John C. Hampsey

In the lyrical and evocative coming-of-age memoir Kaufman’s Hill, John C. Hampsey recalls his boyhood in Pittsburgh in the mid-1960s: dealing with bullies, coping with a cold and distant father, and escaping to the refuge of a wooded hillside. In this behind-the-book essay, Hampsey explains how capturing the “truth” of what happened in the past presents a special set of challenges for a memoirist.


Before writing Kaufman’s Hill, it was my meditative essays that often veered toward the personal; my fiction was about stories I made up. Then in 1996, on a whim, I wrote a story about when I was seven, based on an image I had in my head for years—late afternoon, playing down at the creek with the Creely brothers who were often cruel to me, and one of them finds a dead rat.

That image led me to a “true” story—“Rat Stick at Twilight.” My writer’s group thought it was the best “fiction” I had ever written. One member said it offered a perspective on childhood he hadn’t seen before. That was all I needed. The story became Chapter One and I was on my way toward writing Kaufman’s Hill, my boyhood memoir set in Pittsburgh, Pennsylvania between the years 1961 and 1968.

In the early stages, the writing was an aesthetic quest. I had made the instinctive decision to write the book from the perspective of the boy, rather than that of a man looking back. I believed that the boy’s point of view would result in a greater intensity and sense of presence. But it also meant that I was restricted to the language and vocabulary of a boy. And I wanted the writing to be lyrical and fresh. My struggle, then, was to maintain the boy’s voice, but also to keep the writing aesthetically charged. It could be done, I decided, but it was slow going.

"Unconsciously, we construct the specific stories of our lives to coincide with timeless universal patterns already seared into the ganglia of our brains."

Meanwhile, the issue of “truth” persisted. Some of my early readers wanted me to fabricate plot lines in certain places for a different result in the action. And I kept saying, without totally understanding why, “I can’t. Everything in the book is true, as I remember it.”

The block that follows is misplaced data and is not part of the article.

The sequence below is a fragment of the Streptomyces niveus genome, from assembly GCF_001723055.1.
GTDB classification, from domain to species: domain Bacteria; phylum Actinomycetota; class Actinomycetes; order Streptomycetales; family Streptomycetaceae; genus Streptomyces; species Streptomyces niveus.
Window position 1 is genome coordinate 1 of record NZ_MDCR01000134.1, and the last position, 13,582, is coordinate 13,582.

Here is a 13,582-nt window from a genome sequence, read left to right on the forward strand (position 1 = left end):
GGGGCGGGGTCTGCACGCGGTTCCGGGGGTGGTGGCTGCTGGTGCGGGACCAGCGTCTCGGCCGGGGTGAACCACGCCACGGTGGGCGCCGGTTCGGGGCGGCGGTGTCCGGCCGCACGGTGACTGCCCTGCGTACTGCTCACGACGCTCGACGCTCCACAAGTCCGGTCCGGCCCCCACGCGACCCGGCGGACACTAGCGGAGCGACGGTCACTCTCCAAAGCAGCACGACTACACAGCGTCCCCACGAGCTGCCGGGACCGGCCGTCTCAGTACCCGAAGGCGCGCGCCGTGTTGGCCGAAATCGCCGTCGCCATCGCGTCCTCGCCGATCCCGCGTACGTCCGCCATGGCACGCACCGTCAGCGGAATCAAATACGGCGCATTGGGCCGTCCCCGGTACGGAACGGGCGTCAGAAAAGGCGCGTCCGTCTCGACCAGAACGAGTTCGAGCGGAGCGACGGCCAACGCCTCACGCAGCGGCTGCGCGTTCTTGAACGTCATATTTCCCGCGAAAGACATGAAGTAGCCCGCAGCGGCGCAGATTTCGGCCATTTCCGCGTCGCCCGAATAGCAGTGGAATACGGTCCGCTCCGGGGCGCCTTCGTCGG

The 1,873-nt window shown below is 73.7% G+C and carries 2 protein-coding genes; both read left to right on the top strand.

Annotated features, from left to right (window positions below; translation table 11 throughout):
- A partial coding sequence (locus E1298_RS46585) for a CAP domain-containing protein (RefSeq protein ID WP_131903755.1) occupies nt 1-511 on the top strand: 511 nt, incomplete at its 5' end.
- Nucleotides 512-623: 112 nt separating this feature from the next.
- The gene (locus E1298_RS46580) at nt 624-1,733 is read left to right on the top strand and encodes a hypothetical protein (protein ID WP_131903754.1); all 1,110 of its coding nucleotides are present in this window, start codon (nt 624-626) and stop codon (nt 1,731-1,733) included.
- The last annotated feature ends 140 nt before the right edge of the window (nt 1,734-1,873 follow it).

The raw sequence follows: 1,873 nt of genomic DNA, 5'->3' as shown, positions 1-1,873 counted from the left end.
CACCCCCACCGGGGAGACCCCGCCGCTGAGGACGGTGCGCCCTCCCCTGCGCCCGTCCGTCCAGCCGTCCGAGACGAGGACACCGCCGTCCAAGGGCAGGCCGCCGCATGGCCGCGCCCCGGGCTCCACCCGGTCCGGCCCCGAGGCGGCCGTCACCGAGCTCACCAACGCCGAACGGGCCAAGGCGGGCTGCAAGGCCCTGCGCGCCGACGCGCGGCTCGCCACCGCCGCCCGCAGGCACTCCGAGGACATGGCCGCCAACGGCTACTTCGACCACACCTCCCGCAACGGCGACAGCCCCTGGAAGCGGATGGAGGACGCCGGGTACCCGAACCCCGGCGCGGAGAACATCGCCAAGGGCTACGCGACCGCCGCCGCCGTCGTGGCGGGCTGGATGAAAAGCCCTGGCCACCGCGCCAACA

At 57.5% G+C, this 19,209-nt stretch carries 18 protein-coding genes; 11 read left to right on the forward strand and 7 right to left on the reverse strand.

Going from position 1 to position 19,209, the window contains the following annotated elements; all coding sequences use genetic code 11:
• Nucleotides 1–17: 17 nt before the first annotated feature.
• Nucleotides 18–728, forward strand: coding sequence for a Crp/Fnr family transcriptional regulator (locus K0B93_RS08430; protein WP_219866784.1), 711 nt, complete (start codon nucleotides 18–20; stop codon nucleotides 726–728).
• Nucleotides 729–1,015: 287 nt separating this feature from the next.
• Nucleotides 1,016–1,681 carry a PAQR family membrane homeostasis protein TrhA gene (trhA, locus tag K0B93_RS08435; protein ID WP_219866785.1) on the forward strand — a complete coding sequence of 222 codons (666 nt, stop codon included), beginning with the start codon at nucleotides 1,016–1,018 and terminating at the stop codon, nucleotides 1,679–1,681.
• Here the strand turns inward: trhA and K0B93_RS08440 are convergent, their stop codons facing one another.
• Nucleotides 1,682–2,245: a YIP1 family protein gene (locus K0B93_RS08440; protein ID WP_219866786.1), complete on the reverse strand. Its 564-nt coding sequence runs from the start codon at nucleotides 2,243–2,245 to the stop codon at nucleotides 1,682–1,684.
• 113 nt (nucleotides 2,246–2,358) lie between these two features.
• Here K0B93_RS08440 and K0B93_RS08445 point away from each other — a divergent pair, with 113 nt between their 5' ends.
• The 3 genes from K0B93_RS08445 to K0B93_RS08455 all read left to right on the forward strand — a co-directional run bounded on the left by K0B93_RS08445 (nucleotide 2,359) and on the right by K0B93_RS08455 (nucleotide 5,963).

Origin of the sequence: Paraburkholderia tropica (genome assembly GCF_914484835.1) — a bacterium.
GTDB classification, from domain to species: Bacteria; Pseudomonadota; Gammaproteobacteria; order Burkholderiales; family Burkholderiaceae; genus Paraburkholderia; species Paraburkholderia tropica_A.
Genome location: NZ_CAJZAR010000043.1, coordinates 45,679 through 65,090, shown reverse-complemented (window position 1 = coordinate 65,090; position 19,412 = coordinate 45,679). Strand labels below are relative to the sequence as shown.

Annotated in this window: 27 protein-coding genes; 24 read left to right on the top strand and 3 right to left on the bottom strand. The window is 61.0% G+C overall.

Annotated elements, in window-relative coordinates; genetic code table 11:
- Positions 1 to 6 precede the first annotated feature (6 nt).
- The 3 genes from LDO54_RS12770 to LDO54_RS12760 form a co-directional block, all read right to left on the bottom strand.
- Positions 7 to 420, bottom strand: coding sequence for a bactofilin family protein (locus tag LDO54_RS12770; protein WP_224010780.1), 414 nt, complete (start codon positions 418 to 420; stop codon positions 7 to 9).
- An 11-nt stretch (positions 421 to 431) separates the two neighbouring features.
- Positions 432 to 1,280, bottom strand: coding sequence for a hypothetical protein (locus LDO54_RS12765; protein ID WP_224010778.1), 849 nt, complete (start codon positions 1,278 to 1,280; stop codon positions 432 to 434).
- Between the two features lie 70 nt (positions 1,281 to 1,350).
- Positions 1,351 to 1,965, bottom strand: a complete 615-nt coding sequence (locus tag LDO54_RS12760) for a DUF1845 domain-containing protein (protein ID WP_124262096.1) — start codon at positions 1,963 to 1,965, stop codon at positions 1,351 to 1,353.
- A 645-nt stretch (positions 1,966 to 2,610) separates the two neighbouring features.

Yet I still didn’t consider what I was writing to be memoir, because the book, consisting largely of vignettes, was woven together in the form of a novel. When someone asked, I referred to Kaufman’s Hill as an “autobiographical novel.”

In my struggle to write truth and not fiction, I didn’t realize, at first, how much we mythologize ourselves when we write about our pasts. Unconsciously, we construct the specific stories of our lives to coincide with timeless universal patterns already seared into the ganglia of our brains. And every time we look back, we re-weave the fabric of the past in keeping with a new understanding of these universal human patterns.

For instance, in the third chapter of Kaufman’s Hill, Taddy Keegan, a Huck Finn-like character, arrives out of nowhere, and his presence in my life seems to suddenly free me from the tyranny of the Creelys. Amidst my admiration for Taddy’s carefreeness and courage, and my desire to be like him, the Creelys seem to no longer matter; they almost seem to no longer exist. But whether Taddy Keegan’s actual arrival in my actual life was as well-timed and organic as it appears in the book, I’ll never know. Perhaps I just remembered it that way because the story of my life would then make more sense in a mythical and universal way.  

And it is not just the character of our past selves that is part of the myth-making; the person looking back, the writer, is also inside the myth. And even the person who later writes an essay about himself as a memoirist who recorded a story about himself as a boy is part of the expanding myth―a myth about a boy that both the memoirist and essayist want to believe is true.

Marshall McLuhan once said that myth is simply information that’s speeded up lightning-fast. I believe that when we write memoir, we are trying to catch up to that speeding myth. And sometimes we succeed. We capture a glimpse of it and record it as our true myth of self, despite the fact that time moves on “swift as the weaver’s shuttle.”

John C. Hampsey’s boyhood memoir, Kaufman’s Hill, was published this month by Bancroft Press. He is professor of romantic and classical literature at Cal Poly, San Luis Obispo.

 

Before writing Kaufman’s Hill, it was my meditative essays that often veered toward the personal; my fiction was about stories I made up. Then in 1996, on a whim, I wrote a story about when I was seven, based on an image I had in my head for years—late afternoon, playing down at the creek with the Creely brothers who were often cruel to me, and one of them finds a dead rat.

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